So mission accomplished, right? Not so fast, says Felix Salmon:
Total digital subscription revenues are still going to be a drop in the bucket — if the NYT gets 500,000 digital subscribers at say $200 a year each, that’s $100 million a year, which is a lot of money in absolute terms but still just a fraction of the more than $2 billion that the NYT sees in total annual revenues. Digital advertising revenues alone are running at about $350 million a year. The subscription revenue is nice, but it’s not in and of itself going to allow the Sulzbergers to start paying themselves a dividend again.
Business owners everywhere should acquaint themselves with the term “adjusted consolidated segment operating income” (CSOI) which magically turns red ink into black by excluding marketing costs. Or as the Wall Street Journal matter-of-factly puts it:
Groupon said it generated $81.6 million in adjusted CSOI in the first quarter of 2011, though if marketing costs are taken into account that figure would be a loss of $98 million.
Always delicate, Gawker calls out Groupon for its “Bullshit Accounting” and concludes that the IPO is simply a way for the owners to cash out before the whole thing collapses:
If you look at Groupon’s accounting by generally accepted principles the online coupon firm spends $1.43 to make $1, has losses that are mounting rather than improving, and desperately needs cash from its IPO because it spent most of its last funding round on bonuses for CEO Andrew Mason and his backers.
Though the online version is lovely enough, with a snazzy navigation bar and a clean design, the print version is something of a luxury product. With Think Quarterly, Google is promoting itself not as the familiar search giant but as an elite band of thinkers and strategists who are changing how the world — and especially the advertising world — works. What Google seems to be saying with this product is that the Internet, that’s for everyone. But something special to hold, well, dear customer, that’s only for you. That may seem like a strange message coming from a company whose business is the Internet. But the Internet doesn’t pay the bills — advertisers do. Think Quarterly is Google’s love letter to them, reminding them of all the good times they’ve shared and dreaming of a future together.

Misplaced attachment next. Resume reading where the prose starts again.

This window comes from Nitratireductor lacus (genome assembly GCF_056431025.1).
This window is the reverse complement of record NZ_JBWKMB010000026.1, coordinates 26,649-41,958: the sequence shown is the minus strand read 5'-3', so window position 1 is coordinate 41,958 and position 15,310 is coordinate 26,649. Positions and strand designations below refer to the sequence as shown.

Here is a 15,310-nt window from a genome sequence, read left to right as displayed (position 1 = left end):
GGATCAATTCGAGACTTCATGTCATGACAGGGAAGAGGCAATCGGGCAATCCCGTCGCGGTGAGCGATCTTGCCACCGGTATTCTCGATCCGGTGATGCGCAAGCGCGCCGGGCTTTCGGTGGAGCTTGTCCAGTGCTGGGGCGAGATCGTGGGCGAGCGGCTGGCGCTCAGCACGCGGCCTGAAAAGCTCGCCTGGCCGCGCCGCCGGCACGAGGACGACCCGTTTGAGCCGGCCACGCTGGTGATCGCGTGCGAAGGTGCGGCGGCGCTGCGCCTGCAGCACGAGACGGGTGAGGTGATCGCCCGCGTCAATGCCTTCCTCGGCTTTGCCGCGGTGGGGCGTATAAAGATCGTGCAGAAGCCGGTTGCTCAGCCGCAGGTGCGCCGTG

Related link: Redesigning And Re-Thinking The News
To which the Columbia Journalism Review‘s Dean Starkman replied (on his Tumblr!):
I can see how Twitter may be a step short of publishing (or is it?), but Twitter’s not a like newsroom because those have four walls, while Twitter’s amplification power is potentially very large. Your “newsroom” has 25,000, sorry, *30,000*, people in it. It’s a lot closer to publishing than being in a closed news meeting. And while there was no harm done in the Piers Morgan case, it’s not at all hard to think of some harm resulting in truly stupid cases (bank runs is only one, and there are worse scenarios I can think of) if we applied your Twitter-is-a-newsroom standard.
Print advertising revenues just keep declining. Growth in digital falls well short of making up the difference, so profits are off too.